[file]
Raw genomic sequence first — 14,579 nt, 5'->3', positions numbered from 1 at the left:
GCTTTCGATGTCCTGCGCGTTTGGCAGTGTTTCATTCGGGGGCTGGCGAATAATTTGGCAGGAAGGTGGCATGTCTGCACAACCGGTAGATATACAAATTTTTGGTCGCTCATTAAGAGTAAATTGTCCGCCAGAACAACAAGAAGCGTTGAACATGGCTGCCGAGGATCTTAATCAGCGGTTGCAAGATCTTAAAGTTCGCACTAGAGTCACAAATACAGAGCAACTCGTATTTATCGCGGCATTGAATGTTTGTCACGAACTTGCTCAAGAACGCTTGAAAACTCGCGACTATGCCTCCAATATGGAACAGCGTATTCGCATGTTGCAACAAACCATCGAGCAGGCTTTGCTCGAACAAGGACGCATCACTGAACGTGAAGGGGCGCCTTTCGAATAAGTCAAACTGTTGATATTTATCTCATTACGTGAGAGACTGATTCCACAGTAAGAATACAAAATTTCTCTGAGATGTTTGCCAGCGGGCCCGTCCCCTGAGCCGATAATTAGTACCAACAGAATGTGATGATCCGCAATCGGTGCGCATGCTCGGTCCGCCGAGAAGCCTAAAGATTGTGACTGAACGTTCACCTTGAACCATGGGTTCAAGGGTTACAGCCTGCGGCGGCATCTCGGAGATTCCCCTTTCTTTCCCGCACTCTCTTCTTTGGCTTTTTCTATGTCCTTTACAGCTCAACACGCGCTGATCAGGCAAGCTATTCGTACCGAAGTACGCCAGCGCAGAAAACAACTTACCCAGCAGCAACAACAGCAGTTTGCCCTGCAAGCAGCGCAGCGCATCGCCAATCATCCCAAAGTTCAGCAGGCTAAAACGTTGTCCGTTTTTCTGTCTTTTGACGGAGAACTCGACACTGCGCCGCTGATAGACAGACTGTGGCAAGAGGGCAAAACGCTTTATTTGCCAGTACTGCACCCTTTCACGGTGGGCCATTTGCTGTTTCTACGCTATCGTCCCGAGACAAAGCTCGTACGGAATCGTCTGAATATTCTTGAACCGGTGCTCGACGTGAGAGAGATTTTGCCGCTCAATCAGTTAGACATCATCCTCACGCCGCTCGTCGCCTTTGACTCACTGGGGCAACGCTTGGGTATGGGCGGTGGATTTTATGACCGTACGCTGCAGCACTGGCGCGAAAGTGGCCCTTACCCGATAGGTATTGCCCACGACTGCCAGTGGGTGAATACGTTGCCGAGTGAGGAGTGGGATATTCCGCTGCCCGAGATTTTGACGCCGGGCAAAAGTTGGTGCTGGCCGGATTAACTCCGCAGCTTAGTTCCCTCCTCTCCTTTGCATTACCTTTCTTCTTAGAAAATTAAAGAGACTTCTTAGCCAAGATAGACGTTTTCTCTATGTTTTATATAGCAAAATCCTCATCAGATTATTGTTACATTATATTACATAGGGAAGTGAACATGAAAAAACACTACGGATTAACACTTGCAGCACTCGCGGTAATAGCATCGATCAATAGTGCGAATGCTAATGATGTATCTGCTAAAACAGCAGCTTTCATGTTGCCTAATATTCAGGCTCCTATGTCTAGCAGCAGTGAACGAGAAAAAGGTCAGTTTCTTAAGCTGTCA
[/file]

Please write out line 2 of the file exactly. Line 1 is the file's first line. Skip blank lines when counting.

GCTTTCGATGTCCTGCGCGTTTGGCAGTGTTTCATTCGGGGGCTGGCGAATAATTTGGCAGGAAGGTGGCATGTCTGCACAACCGGTAGATATACAAATTTTTGGTCGCTCATTAAGAGTAAATTGTCCGCCAGAACAACAAGAAGCGTTGAACATGGCTGCCGAGGATCTTAATCAGCGGTTGCAAGATCTTAAAGTTCGCACTAGAGTCACAAATACAGAGCAACTCGTATTTATCGCGGCATTGAATGTTTGTCACGAACTTGCTCAAGAACGCTTGAAAACTCGCGACTATGCCTCCAATATGGAACAGCGTATTCGCATGTTGCAACAAACCATCGAGCAGGCTTTGCTCGAACAAGGACGCATCACTGAACGTGAAGGGGCGCCTTTCGAATAAGTCAAACTGTTGATATTTATCTCATTACGTGAGAGACTGATTCCACAGTAAGAATACAAAATTTCTCTGAGATGTTTGCCAGCGGGCCCGTCCCCTGAGCCGATAATTAGTACCAACAGAATGTGATGATCCGCAATCGGTGCGCATGCTCGGTCCGCCGAGAAGCCTAAAGATTGTGACTGAACGTTCACCTTGAACCATGGGTTCAAGGGTTACAGCCTGCGGCGGCATCTCGGAGATTCCCCTTTCTTTCCCGCACTCTCTTCTTTGGCTTTTTCTATGTCCTTTACAGCTCAACACGCGCTGATCAGGCAAGCTATTCGTACCGAAGTACGCCAGCGCAGAAAACAACTTACCCAGCAGCAACAACAGCAGTTTGCCCTGCAAGCAGCGCAGCGCATCGCCAATCATCCCAAAGTTCAGCAGGCTAAAACGTTGTCCGTTTTTCTGTCTTTTGACGGAGAACTCGACACTGCGCCGCTGATAGACAGACTGTGGCAAGAGGGCAAAACGCTTTATTTGCCAGTACTGCACCCTTTCACGGTGGGCCATTTGCTGTTTCTACGCTATCGTCCCGAGACAAAGCTCGTACGGAATCGTCTGAATATTCTTGAACCGGTGCTCGACGTGAGAGAGATTTTGCCGCTCAATCAGTTAGACATCATCCTCACGCCGCTCGTCGCCTTTGACTCACTGGGGCAACGCTTGGGTATGGGCGGTGGATTTTATGACCGTACGCTGCAGCACTGGCGCGAAAGTGGCCCTTACCCGATAGGTATTGCCCACGACTGCCAGTGGGTGAATACGTTGCCGAGTGAGGAGTGGGATATTCCGCTGCCCGAGATTTTGACGCCGGGCAAAAGTTGGTGCTGGCCGGATTAACTCCGCAGCTTAGTTCCCTCCTCTCCTTTGCATTACCTTTCTTCTTAGAAAATTAAAGAGACTTCTTAGCCAAGATAGACGTTTTCTCTATGTTTTATATAGCAAAATCCTCATCAGATTATTGTTACATTATATTACATAGGGAAGTGAACATGAAAAAACACTACGGATTAACACTTGCAGCACTCGCGGTAATAGCATCGATCAATAGTGCGAATGCTAATGATGTATCTGCTAAAACAGCAGCTTTCATGTTGCCTAATATTCAGGCTCCTATGTCTAGCAGCAGTGAACGAGAAAAAGGTCAGTTTCTTAAGCTGTCA